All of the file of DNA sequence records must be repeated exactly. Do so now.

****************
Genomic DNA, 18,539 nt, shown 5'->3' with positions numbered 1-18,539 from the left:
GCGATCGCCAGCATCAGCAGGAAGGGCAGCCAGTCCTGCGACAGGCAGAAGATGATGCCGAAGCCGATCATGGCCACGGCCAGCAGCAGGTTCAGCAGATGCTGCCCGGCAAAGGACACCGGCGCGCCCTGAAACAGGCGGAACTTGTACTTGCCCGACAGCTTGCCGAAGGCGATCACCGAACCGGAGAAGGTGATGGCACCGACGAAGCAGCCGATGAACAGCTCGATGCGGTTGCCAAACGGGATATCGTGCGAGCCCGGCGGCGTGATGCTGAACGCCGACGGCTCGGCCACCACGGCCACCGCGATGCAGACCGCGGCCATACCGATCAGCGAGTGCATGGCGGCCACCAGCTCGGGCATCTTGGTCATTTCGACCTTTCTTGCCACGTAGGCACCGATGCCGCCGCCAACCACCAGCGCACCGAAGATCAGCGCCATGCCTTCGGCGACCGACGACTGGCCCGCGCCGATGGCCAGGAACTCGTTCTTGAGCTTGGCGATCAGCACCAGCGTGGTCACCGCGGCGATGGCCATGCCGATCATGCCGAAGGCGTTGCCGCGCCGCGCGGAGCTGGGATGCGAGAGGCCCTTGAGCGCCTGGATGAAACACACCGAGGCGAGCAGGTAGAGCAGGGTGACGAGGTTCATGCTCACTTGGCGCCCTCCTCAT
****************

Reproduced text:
Genomic DNA, 18,539 nt, shown 5'->3' with positions numbered 1-18,539 from the left:
GCGATCGCCAGCATCAGCAGGAAGGGCAGCCAGTCCTGCGACAGGCAGAAGATGATGCCGAAGCCGATCATGGCCACGGCCAGCAGCAGGTTCAGCAGATGCTGCCCGGCAAAGGACACCGGCGCGCCCTGAAACAGGCGGAACTTGTACTTGCCCGACAGCTTGCCGAAGGCGATCACCGAACCGGAGAAGGTGATGGCACCGACGAAGCAGCCGATGAACAGCTCGATGCGGTTGCCAAACGGGATATCGTGCGAGCCCGGCGGCGTGATGCTGAACGCCGACGGCTCGGCCACCACGGCCACCGCGATGCAGACCGCGGCCATACCGATCAGCGAGTGCATGGCGGCCACCAGCTCGGGCATCTTGGTCATTTCGACCTTTCTTGCCACGTAGGCACCGATGCCGCCGCCAACCACCAGCGCACCGAAGATCAGCGCCATGCCTTCGGCGACCGACGACTGGCCCGCGCCGATGGCCAGGAACTCGTTCTTGAGCTTGGCGATCAGCACCAGCGTGGTCACCGCGGCGATGGCCATGCCGATCATGCCGAAGGCGTTGCCGCGCCGCGCGGAGCTGGGATGCGAGAGGCCCTTGAGCGCCTGGATGAAACACACCGAGGCGAGCAGGTAGAGCAGGGTGACGAGGTTCATGCTCACTTGGCGCCCTCCTCAT